Community College gave me the opportunity to figure out what worked best for me and a chance to learn about a lot of support options through Disabled Students (which is really a fabulous program), I qualified for EOPS as a first generation college student with low income, and overall, the community college I attended made sure I had access to anything and everything I qualified for. This made a big difference for me. What I discovered through trial and error was that I did best if I attended college part time while working part time. I excelled at that schedule, all the way through to getting my BA and Master's degree with high gpa's. I also didn't think much of high school overall and like many teens, wasnt sure about college.  I discovered that I really enjoyed college and did even better academically in college once I discovered how much I liked the academic challenge and environment. It was so much better than high school and I learned a lot about myself and what I wanted to do.  I am grateful I had so much support and I learned about so many opportunities which helped my transition to a four year college (UC Berkeley) because I knew where to go to get help and accommodations. Four year colleges have the same sorts of programs and community colleges help you with that transition very well.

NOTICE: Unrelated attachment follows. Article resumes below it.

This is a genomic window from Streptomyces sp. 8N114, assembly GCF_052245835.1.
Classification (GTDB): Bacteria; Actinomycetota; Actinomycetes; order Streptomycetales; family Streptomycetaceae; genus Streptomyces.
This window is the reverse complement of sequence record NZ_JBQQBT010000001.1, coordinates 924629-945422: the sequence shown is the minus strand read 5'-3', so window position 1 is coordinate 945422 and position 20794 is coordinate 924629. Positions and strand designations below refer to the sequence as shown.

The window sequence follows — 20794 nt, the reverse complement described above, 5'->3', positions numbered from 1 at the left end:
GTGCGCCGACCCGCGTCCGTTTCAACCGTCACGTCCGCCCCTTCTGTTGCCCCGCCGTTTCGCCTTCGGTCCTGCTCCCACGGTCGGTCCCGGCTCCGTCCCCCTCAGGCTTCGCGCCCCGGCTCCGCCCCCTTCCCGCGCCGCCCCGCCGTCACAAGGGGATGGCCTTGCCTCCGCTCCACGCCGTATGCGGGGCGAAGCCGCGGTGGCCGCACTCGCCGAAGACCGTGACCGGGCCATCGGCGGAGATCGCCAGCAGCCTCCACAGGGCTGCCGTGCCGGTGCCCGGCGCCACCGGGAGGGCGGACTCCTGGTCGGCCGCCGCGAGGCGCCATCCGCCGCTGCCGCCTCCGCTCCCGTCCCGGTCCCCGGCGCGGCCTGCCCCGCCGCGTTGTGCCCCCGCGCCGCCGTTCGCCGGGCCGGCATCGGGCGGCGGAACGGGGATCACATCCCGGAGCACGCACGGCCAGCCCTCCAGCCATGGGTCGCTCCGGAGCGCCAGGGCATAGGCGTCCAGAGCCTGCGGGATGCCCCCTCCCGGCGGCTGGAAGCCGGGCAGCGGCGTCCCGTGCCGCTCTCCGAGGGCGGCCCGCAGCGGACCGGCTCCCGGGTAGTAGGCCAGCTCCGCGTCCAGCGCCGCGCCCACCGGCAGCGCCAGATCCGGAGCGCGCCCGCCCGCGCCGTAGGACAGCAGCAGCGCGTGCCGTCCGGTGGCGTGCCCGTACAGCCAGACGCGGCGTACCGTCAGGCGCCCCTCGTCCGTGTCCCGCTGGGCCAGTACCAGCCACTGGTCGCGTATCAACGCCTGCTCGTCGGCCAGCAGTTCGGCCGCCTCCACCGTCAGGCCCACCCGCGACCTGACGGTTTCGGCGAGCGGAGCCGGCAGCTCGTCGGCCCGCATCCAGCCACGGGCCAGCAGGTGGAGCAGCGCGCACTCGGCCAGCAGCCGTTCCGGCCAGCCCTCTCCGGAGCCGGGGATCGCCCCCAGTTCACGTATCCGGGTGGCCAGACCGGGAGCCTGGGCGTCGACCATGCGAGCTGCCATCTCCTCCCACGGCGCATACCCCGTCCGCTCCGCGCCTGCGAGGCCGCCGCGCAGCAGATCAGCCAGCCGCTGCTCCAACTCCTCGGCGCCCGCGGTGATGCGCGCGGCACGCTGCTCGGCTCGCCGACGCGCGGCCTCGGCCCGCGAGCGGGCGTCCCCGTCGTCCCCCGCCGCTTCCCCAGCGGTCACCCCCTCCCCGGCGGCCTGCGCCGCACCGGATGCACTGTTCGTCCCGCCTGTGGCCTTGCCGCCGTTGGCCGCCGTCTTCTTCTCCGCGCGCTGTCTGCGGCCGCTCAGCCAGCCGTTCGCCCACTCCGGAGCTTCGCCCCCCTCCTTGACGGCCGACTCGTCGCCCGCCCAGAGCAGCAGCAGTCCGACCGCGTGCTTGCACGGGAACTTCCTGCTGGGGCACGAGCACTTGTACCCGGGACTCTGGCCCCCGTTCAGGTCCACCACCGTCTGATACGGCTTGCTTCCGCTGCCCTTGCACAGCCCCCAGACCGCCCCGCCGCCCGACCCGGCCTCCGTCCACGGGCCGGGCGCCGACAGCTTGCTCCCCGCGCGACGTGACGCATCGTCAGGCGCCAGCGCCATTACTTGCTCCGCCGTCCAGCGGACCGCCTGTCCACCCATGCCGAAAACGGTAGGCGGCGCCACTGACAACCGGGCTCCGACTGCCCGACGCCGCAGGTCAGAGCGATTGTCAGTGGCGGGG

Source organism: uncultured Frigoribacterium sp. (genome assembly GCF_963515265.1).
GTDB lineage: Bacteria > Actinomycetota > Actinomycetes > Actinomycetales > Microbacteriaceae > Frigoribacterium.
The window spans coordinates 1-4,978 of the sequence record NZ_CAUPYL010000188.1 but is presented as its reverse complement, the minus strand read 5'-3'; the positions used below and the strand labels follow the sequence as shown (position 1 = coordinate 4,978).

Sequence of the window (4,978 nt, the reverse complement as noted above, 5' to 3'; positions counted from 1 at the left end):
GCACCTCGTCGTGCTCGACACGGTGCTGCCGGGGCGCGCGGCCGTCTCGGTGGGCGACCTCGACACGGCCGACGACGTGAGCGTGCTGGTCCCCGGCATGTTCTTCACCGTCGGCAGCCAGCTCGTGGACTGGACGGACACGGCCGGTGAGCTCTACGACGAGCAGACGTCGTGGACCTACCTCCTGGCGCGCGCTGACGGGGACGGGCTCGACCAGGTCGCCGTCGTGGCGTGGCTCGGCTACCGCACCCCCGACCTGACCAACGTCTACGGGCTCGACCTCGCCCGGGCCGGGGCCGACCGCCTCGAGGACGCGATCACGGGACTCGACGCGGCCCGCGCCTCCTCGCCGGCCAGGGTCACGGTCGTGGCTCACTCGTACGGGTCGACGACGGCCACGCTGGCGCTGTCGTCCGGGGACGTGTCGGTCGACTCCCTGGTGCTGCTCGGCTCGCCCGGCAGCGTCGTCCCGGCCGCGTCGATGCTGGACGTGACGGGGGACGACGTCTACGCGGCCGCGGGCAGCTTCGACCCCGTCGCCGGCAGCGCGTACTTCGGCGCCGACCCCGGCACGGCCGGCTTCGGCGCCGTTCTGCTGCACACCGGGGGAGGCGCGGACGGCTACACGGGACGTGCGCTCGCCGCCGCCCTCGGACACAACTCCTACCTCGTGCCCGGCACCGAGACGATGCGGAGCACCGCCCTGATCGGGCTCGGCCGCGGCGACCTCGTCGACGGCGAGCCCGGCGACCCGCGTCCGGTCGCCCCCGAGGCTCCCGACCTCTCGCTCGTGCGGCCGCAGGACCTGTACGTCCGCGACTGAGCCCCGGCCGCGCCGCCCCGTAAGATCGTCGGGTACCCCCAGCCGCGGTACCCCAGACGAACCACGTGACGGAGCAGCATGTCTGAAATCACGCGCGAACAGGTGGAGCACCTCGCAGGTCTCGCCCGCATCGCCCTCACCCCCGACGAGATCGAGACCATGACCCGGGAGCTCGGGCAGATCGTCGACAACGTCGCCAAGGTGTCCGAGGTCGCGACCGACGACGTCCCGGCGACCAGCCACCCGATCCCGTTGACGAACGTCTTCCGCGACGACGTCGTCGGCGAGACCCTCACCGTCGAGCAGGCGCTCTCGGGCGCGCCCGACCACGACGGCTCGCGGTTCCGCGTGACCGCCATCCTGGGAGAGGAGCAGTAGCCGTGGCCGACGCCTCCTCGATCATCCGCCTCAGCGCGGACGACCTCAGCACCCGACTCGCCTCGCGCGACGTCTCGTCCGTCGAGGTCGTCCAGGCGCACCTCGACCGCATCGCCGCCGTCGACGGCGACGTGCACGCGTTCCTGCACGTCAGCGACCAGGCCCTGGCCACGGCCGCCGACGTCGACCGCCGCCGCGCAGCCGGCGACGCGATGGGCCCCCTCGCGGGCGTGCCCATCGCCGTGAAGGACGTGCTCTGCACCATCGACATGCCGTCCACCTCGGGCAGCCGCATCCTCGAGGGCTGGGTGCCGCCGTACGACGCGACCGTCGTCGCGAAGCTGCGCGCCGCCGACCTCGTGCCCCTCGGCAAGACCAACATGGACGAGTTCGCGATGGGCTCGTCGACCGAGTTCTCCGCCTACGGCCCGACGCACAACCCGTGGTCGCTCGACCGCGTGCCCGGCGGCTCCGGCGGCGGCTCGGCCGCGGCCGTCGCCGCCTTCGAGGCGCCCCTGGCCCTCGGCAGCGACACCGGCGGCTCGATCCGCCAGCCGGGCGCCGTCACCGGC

I have encouraged a lot of teens who don't enjoy high school to keep their minds open for college, which has so much more flexibility. By taking your general education requirement courses, you can discover what you do enjoy and take classes in what you are interested in for your major. My husband, also, attended community college where he, like me, discovered his interests were very different than his first academic plan and it helped him figure out where he wanted to study, all while being considerably more affordable and meeting the same rigorous academic requirements of four year colleges. 

    I'm happy to discuss my experience with you or your daughter. 

    Your daughter sounds exactly like mine!  I don't have specific school recommendations as my daughter is only considering art schools and digital design/film schools.  However, I do highly recommend our Educational Therapist, Amy Cheifetz.  She opened our eyes to gap year programs and the very real possibility of going to colleges that make my daughter happy, where she fits in, etc (was hard to see that before).  She'd be a great resource in finding the right place for your daughter.  Amy's contact info: (510) 207-2995. Good luck!

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Questions

Colleges for ADD kid who needs more support?

Feb 2016

my son who has had ADHD with major procrastination/motivation issues just withdrew from college after 3 weeks- not the right fit and not enough support- we are looking into U of A as we heard that the SALT program has good support services for kids with LD--any comments welcome as well as other suggestions for colleges that may be good for him. thanks! anon